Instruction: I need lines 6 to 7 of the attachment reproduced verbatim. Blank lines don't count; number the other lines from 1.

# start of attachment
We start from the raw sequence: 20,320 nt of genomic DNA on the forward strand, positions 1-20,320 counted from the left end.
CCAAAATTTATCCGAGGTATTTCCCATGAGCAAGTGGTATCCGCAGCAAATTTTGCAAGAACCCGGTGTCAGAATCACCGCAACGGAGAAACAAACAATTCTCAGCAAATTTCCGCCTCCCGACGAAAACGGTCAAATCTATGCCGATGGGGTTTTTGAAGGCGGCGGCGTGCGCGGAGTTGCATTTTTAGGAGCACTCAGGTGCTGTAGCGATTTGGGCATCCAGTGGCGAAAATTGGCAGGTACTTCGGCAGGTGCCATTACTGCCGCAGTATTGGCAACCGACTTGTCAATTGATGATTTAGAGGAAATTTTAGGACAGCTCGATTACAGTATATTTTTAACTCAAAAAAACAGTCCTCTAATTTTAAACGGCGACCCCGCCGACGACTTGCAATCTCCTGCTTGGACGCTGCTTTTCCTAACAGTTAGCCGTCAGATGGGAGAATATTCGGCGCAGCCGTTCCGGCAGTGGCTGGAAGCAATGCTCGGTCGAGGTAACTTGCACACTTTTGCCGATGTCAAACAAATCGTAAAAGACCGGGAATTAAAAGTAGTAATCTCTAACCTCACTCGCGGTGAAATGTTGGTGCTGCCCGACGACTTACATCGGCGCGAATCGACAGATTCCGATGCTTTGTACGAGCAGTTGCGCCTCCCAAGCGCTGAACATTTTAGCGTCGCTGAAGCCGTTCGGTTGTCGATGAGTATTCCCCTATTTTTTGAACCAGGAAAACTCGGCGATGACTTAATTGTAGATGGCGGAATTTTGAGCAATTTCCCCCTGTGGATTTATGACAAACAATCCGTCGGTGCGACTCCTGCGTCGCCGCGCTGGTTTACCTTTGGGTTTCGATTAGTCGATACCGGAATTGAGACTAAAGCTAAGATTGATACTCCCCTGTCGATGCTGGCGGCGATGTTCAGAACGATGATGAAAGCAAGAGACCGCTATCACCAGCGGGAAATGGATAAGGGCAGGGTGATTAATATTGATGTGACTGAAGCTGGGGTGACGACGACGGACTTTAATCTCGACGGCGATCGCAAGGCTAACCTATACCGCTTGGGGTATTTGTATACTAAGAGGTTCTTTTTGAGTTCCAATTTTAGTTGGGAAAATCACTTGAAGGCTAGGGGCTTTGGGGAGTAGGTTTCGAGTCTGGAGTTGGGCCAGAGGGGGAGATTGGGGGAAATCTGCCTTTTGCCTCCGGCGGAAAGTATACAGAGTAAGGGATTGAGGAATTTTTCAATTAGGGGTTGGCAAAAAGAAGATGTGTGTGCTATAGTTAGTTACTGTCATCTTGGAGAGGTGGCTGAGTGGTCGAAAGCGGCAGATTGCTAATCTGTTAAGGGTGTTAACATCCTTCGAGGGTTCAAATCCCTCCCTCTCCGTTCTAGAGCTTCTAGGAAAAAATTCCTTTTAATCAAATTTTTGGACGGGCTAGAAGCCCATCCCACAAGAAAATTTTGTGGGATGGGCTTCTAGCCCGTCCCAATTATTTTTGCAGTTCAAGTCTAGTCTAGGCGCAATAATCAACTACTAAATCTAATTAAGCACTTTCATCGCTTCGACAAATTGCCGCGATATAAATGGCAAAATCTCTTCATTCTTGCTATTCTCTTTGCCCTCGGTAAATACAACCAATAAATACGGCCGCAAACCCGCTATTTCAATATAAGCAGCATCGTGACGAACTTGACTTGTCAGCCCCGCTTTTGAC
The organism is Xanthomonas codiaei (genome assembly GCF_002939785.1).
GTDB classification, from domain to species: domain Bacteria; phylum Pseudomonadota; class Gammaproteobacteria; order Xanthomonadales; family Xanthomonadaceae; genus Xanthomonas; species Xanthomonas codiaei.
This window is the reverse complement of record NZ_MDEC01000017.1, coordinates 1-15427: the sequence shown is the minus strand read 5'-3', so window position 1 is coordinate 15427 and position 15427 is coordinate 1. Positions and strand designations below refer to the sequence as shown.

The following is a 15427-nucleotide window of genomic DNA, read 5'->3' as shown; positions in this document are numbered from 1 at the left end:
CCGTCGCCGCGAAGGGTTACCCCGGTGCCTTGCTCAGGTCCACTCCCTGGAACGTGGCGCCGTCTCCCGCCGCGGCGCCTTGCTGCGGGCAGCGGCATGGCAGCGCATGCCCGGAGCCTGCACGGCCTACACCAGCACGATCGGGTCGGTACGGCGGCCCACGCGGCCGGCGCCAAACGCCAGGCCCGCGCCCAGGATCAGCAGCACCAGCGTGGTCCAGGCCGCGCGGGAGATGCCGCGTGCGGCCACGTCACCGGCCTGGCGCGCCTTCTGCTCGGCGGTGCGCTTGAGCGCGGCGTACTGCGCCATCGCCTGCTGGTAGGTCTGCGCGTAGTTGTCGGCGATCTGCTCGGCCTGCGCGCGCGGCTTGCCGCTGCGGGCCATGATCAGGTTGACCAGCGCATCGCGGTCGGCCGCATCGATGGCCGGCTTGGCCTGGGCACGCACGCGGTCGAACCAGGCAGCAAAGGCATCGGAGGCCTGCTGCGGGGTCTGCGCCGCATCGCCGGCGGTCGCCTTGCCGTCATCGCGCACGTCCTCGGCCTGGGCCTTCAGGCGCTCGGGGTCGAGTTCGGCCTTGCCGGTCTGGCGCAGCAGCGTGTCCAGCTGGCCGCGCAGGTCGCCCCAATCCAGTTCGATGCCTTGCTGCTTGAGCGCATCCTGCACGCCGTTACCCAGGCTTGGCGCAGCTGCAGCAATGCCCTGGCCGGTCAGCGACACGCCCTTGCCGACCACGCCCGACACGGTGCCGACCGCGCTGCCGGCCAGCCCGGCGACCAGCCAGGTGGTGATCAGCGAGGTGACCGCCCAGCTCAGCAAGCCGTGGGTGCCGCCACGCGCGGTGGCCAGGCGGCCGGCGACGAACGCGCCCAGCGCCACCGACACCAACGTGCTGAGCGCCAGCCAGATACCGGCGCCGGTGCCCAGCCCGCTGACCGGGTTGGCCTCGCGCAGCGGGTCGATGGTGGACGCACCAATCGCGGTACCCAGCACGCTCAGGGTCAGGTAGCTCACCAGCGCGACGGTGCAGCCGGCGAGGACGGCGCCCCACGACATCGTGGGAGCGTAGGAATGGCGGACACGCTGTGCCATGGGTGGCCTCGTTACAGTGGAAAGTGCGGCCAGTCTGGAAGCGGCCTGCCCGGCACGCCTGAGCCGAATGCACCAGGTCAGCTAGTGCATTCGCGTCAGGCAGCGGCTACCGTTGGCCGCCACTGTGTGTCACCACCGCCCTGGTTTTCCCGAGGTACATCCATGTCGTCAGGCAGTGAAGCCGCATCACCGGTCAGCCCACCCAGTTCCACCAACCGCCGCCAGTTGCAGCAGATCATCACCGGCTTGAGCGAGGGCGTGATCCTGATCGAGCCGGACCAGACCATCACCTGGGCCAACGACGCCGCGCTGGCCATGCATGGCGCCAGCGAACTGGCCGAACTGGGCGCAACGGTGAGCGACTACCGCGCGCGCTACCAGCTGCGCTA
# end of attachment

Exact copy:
The following is a 15427-nucleotide window of genomic DNA, read 5'->3' as shown; positions in this document are numbered from 1 at the left end:
CCGTCGCCGCGAAGGGTTACCCCGGTGCCTTGCTCAGGTCCACTCCCTGGAACGTGGCGCCGTCTCCCGCCGCGGCGCCTTGCTGCGGGCAGCGGCATGGCAGCGCATGCCCGGAGCCTGCACGGCCTACACCAGCACGATCGGGTCGGTACGGCGGCCCACGCGGCCGGCGCCAAACGCCAGGCCCGCGCCCAGGATCAGCAGCACCAGCGTGGTCCAGGCCGCGCGGGAGATGCCGCGTGCGGCCACGTCACCGGCCTGGCGCGCCTTCTGCTCGGCGGTGCGCTTGAGCGCGGCGTACTGCGCCATCGCCTGCTGGTAGGTCTGCGCGTAGTTGTCGGCGATCTGCTCGGCCTGCGCGCGCGGCTTGCCGCTGCGGGCCATGATCAGGTTGACCAGCGCATCGCGGTCGGCCGCATCGATGGCCGGCTTGGCCTGGGCACGCACGCGGTCGAACCAGGCAGCAAAGGCATCGGAGGCCTGCTGCGGGGTCTGCGCCGCATCGCCGGCGGTCGCCTTGCCGTCATCGCGCACGTCCTCGGCCTGGGCCTTCAGGCGCTCGGGGTCGAGTTCGGCCTTGCCGGTCTGGCGCAGCAGCGTGTCCAGCTGGCCGCGCAGGTCGCCCCAATCCAGTTCGATGCCTTGCTGCTTGAGCGCATCCTGCACGCCGTTACCCAGGCTTGGCGCAGCTGCAGCAATGCCCTGGCCGGTCAGCGACACGCCCTTGCCGACCACGCCCGACACGGTGCCGACCGCGCTGCCGGCCAGCCCGGCGACCAGCCAGGTGGTGATCAGCGAGGTGACCGCCCAGCTCAGCAAGCCGTGGGTGCCGCCACGCGCGGTGGCCAGGCGGCCGGCGACGAACGCGCCCAGCGCCACCGACACCAACGTGCTGAGCGCCAGCCAGATACCGGCGCCGGTGCCCAGCCCGCTGACCGGGTTGGCCTCGCGCAGCGGGTCGATGGTGGACGCACCAATCGCGGTACCCAGCACGCTCAGGGTCAGGTAGCTCACCAGCGCGACGGTGCAGCCGGCGAGGACGGCGCCCCACGACATCGTGGGAGCGTAGGAATGGCGGACACGCTGTGCCATGGGTGGCCTCGTTACAGTGGAAAGTGCGGCCAGTCTGGAAGCGGCCTGCCCGGCACGCCTGAGCCGAATGCACCAGGTCAGCTAGTGCATTCGCGTCAGGCAGCGGCTACCGTTGGCCGCCACTGTGTGTCACCACCGCCCTGGTTTTCCCGAGGTACATCCATGTCGTCAGGCAGTGAAGCCGCATCACCGGTCAGCCCACCCAGTTCCACCAACCGCCGCCAGTTGCAGCAGATCATCACCGGCTTGAGCGAGGGCGTGATCCTGATCGAGCCGGACCAGACCATCACCTGGGCCAACGACGCCGCGCTGGCCATGCATGGCGCCAGCGAACTGGCCGAACTGGGCGCAACGGTGAGCGACTACCGCGCGCGCTACCAGCTGCGCTA